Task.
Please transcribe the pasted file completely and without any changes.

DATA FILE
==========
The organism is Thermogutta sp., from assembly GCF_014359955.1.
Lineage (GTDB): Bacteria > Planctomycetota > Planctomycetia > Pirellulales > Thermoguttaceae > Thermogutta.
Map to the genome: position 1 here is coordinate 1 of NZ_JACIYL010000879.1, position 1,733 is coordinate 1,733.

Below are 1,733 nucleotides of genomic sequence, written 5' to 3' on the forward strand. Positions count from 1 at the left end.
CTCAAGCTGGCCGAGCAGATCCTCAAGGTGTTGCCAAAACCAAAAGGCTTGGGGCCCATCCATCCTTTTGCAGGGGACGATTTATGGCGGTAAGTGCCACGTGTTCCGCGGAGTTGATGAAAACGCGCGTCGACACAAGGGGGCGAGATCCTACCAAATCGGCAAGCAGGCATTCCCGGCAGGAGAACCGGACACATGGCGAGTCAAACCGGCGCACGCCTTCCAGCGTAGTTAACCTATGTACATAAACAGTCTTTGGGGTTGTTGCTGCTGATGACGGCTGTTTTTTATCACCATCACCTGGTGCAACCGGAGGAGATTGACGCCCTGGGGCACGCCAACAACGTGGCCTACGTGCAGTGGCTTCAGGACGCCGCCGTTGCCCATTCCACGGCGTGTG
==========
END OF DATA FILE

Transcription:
The organism is Thermogutta sp., from assembly GCF_014359955.1.
Lineage (GTDB): Bacteria > Planctomycetota > Planctomycetia > Pirellulales > Thermoguttaceae > Thermogutta.
Map to the genome: position 1 here is coordinate 1 of NZ_JACIYL010000879.1, position 1,733 is coordinate 1,733.

Below are 1,733 nucleotides of genomic sequence, written 5' to 3' on the forward strand. Positions count from 1 at the left end.
CTCAAGCTGGCCGAGCAGATCCTCAAGGTGTTGCCAAAACCAAAAGGCTTGGGGCCCATCCATCCTTTTGCAGGGGACGATTTATGGCGGTAAGTGCCACGTGTTCCGCGGAGTTGATGAAAACGCGCGTCGACACAAGGGGGCGAGATCCTACCAAATCGGCAAGCAGGCATTCCCGGCAGGAGAACCGGACACATGGCGAGTCAAACCGGCGCACGCCTTCCAGCGTAGTTAACCTATGTACATAAACAGTCTTTGGGGTTGTTGCTGCTGATGACGGCTGTTTTTTATCACCATCACCTGGTGCAACCGGAGGAGATTGACGCCCTGGGGCACGCCAACAACGTGGCCTACGTGCAGTGGCTTCAGGACGCCGCCGTTGCCCATTCCACGGCGTGTG